Implications for future research, policy and practice
This research has highlighted the perceived chaotic nature of some emergency admissions for patients with serious respiratory illness. Although some of this may be due to the nature of the illness, it is possible that the organisation of the admission could be improved to facilitate patient care. Whether or not such an admission to hospital is a milestone that might open up opportunities for discussion about ACP needs to be explored. Further research is needed to establish what patients really want from ACP and the most appropriate time for discussions. Further investigation is needed to determine which healthcare professionals should be involved and the support required to facilitate this in daily practice.
Admission to hospital for an exacerbation of COPD was recalled as a chaotic experience by most patients in the study. After the admission the patients expressed an openness to discussions about ACP. However, the admission itself may not be the most appropriate time for this. The preferred person with whom to have the discussions was an informed and empathetic health professional. GPs often provide the relational continuity that patients value and are well placed to engage in such discussion.
Handling editor Dianne Goeman
Acknowledgements We would like to thank all the patients who took part in this study for their participation and interest in the subject. We also thank the GPs and research staff at the two practices (Honiton and St Thomas) for their help with identifying and recruiting patients.
Conflicts of interest AH is employed as Area Medical Advisor for GSK (UK), Uxbridge, Middlesex and Honorary Clinical Assistant at RUH, Bath. None of the other authors have any competing interest for this paper.
Contributorship All authors are part of the East Devon Respiratory Research Group. The group conceived the idea for the research and worked together on planning the research protocols, interview schedule and analysis and discussion of the analysis. The group met to discuss the findings and work on the paper. Drafts of the paper were prepared by DS and CS and presented to other members of the group who contributed to revisions of the paper. DS leads the research group. He read all the interviews, started the thematic analysis and wrote the first draft of the paper. SB undertook all the interviews and transcriptions and worked on the analysis. CS read the transcripts, worked on the thematic analysis with DS and SB, and worked on the paper with DS. MH contributed particularly on the psychological basis of some of the findings. CG contributed particularly to the qualitative analysis. MP provided a nursing perspective to the condition and patient experience and contributed to the group. DW helped with contributing ideas to the research protocol and with the paper. AH contributed to the discussion of the findings and revisions of the paper. DH provided an interface with the hospital setting and particularly contributed to revisions of the paper and background to the condition and hospital treatments. DS is the guarantor of the paper.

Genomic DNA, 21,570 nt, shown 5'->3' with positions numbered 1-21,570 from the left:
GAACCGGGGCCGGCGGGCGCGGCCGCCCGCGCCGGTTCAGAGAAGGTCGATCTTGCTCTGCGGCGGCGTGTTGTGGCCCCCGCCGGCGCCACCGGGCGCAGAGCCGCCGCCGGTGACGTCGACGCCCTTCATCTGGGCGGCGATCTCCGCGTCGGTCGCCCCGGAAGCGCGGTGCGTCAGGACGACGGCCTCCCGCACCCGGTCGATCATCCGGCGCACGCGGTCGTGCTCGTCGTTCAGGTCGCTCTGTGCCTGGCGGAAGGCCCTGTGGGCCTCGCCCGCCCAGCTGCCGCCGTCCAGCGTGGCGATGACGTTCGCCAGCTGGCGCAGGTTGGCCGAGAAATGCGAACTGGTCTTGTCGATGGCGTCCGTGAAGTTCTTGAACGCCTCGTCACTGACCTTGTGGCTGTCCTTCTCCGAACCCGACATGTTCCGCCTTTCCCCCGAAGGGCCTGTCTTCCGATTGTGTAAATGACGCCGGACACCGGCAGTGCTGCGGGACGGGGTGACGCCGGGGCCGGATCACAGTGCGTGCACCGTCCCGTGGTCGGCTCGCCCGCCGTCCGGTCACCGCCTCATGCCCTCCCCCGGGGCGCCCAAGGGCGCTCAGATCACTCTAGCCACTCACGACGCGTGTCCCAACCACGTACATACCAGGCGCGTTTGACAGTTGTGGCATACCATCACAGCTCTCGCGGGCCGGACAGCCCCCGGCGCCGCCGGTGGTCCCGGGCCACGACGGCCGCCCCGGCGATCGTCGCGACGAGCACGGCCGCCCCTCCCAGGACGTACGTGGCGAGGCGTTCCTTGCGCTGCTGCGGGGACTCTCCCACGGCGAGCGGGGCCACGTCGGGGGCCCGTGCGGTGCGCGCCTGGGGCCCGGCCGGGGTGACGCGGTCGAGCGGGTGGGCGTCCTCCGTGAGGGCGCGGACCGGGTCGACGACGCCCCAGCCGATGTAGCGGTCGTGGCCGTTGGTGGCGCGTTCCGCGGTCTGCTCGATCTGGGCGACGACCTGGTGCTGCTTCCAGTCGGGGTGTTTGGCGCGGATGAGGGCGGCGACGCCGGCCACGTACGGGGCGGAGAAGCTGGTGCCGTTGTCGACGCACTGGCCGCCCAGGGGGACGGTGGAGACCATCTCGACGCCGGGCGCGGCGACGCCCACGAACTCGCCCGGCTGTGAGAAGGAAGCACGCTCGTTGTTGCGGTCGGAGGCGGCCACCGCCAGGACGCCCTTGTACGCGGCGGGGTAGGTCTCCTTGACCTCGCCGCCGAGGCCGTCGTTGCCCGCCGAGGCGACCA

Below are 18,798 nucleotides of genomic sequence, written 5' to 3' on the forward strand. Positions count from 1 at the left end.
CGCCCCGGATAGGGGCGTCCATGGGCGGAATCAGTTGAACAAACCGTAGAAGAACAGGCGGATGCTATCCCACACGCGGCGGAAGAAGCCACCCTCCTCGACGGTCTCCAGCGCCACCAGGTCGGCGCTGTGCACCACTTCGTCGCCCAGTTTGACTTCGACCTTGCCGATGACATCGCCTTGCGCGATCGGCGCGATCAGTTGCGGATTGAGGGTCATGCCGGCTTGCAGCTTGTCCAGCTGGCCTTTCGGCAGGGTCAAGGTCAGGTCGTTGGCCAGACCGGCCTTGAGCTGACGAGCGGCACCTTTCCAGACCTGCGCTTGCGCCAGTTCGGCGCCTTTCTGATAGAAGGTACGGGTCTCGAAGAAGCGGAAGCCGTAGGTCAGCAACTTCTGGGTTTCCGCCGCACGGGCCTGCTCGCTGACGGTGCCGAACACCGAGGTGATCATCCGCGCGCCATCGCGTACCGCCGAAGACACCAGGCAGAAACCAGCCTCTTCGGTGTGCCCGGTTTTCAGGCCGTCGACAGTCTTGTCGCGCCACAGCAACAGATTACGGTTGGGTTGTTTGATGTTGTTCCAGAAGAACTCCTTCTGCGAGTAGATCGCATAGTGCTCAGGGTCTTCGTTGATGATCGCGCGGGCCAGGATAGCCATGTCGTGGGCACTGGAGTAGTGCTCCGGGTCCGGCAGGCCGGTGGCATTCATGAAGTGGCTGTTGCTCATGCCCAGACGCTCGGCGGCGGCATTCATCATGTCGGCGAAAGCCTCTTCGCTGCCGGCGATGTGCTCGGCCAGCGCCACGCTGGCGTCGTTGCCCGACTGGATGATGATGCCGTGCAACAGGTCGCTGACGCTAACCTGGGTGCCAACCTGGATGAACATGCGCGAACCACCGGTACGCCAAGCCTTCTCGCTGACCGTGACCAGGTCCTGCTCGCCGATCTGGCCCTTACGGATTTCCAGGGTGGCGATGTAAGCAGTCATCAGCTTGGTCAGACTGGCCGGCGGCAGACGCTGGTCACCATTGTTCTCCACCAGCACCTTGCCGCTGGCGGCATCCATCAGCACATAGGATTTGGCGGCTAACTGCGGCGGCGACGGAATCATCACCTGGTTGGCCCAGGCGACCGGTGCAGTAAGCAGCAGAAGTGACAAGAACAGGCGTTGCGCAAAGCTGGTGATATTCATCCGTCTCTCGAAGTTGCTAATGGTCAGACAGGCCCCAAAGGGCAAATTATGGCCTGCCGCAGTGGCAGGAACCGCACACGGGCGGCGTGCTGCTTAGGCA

Funding This project was funded by a grant from the Royal Devon and Exeter NHS Foundation Trust Research and Development Directorate.
Ethical approval Ethical approval was obtained from Exeter Local Research Ethics Committee REC ref 10/H0202/2.